Royal National Lifeboat Institution (RNLI) lifeboats attended 996 "shouts", launching nearly three times a day to attend emergencies during 2013.
These included the Super Puma helicopter which crashed off Shetland in August claiming four lives, when RNLI crews from Aith and Lerwick gave assistance.
Scotland's busiest station was Broughty Ferry, near Dundee, where the charity's two lifeboats were called out 105 times, half in darkness. Of the 32 people rescued, five people's lives were saved.
The second busiest station was Arbroath, with 53 shouts, one more than Oban.
Andy Clift, the RNLI's regional operations manager for Scotland, said: "These figures illustrate the immense commitment exhibited by the RNLI's volunteers.
"Day after day they are available to respond to emergencies along the coastline and out to sea, and night after night they are also available with a large proportion of shouts taking place in darkness.
"They also spend a considerable amount of time in carrying out exercises and training to ensure their skills are up-to-date."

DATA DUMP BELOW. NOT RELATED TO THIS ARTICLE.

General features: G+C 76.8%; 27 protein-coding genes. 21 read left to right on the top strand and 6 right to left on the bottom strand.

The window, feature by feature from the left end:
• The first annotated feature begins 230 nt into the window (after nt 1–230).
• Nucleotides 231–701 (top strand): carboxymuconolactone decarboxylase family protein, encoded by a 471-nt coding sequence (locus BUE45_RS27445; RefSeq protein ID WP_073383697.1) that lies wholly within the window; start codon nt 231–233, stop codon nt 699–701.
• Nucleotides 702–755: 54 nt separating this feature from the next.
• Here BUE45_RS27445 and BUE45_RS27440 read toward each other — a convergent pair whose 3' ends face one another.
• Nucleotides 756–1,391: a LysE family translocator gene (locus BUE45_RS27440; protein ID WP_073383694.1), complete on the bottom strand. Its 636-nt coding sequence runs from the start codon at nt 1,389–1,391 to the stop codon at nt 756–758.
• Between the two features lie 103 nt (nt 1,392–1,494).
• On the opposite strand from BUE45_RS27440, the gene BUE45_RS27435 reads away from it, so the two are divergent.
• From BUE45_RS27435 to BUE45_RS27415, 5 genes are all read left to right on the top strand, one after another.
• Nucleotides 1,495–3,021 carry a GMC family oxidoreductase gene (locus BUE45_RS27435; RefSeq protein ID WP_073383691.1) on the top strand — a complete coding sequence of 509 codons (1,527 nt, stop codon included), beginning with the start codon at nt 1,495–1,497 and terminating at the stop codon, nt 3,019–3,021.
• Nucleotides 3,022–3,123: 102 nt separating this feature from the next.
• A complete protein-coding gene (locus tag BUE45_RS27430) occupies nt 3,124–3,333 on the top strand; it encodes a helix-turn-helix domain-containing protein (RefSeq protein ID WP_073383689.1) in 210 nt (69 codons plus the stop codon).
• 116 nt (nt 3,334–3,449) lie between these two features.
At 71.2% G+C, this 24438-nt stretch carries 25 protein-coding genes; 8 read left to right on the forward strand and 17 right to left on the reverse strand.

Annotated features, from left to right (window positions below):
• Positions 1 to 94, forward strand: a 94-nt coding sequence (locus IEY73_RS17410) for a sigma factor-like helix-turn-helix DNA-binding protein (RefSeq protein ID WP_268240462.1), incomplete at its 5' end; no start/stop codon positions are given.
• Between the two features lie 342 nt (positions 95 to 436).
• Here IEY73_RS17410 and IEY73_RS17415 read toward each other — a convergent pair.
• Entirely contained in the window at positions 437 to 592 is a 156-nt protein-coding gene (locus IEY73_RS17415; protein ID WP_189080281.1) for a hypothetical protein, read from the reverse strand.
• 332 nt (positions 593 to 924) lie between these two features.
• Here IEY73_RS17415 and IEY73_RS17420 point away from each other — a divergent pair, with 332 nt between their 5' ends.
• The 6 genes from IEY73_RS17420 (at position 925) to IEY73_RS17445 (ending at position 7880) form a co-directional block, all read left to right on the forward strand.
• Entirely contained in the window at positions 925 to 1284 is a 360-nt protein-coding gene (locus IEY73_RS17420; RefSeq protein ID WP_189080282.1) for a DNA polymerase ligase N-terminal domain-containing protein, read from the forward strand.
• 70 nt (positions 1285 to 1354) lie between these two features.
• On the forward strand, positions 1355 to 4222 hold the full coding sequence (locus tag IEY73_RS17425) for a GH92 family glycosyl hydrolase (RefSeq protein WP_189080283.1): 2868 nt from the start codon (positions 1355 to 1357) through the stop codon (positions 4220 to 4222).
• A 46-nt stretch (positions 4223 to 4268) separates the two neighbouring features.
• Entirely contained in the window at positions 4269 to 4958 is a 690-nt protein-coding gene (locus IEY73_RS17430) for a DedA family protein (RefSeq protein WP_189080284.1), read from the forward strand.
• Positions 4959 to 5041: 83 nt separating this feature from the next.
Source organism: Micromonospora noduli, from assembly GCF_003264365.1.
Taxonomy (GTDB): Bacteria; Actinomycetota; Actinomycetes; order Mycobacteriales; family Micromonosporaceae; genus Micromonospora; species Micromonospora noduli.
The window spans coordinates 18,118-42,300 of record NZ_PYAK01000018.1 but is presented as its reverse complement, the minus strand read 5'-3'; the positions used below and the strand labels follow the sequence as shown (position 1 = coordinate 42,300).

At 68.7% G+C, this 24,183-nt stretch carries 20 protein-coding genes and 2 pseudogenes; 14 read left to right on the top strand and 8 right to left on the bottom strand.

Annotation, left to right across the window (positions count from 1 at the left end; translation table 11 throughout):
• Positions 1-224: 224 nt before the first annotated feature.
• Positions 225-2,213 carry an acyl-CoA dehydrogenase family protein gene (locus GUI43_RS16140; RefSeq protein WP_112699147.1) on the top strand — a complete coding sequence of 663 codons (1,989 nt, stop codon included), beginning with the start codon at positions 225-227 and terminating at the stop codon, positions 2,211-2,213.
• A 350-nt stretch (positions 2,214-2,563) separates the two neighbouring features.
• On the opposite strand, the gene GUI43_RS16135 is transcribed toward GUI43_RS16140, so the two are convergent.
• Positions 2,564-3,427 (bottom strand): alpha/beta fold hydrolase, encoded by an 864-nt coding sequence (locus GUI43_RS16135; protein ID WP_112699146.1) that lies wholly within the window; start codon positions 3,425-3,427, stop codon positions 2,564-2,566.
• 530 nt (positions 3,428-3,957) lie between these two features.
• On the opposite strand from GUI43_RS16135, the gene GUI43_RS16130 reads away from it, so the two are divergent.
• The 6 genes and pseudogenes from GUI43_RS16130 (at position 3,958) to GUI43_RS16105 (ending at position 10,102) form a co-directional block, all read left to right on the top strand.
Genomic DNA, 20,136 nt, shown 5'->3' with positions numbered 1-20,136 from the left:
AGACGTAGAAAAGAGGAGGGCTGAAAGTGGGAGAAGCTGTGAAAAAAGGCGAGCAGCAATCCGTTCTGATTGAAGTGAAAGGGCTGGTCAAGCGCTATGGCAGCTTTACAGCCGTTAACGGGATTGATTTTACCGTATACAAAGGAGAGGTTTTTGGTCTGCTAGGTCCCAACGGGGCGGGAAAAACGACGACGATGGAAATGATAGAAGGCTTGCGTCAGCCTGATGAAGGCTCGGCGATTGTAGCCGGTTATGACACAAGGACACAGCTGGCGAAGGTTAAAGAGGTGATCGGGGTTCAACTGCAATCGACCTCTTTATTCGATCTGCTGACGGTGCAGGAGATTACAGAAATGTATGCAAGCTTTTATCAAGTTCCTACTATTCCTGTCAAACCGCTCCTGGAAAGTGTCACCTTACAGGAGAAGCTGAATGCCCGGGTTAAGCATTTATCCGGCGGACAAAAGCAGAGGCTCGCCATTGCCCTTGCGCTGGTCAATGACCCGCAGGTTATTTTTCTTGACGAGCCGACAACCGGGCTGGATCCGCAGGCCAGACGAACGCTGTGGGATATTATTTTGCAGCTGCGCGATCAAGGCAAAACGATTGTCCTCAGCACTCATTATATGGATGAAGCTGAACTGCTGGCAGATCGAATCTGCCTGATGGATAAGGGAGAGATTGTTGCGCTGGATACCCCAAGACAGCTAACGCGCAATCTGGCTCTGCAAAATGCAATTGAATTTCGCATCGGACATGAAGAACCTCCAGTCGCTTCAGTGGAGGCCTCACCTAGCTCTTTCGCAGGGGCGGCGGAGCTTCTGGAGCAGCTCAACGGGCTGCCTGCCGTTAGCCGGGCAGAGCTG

Queensferry was the busiest inshore lifeboat station with 49 shouts and 128 people rescued.
RNLI volunteers at Tobermory spent 950 hours on shouts, by far the longest time at any of Scotland's 47 lifeboat stations.
One of those incidents was a 31-hour operation on June 14/15 when a cargo ship ran aground on Mull.
There has been a decrease in recent years in the number of fishing boats that require RNLI help, with 115 incidents last year, down from 122 in 2012, however, more members of the public have required help.
Mr Clift said: "During stormy weather, the RNLI urges the public to avoid areas, whether they be a harbour, pier, promenade or cliff top, where they could get swept off their feet."
It is the first time since 2008 that there have been fewer than 1000 shouts for the RNLI in Scotland.
The busiest year was 2009 with 1121 launches and the record number of people rescued was in 2012 with 1055.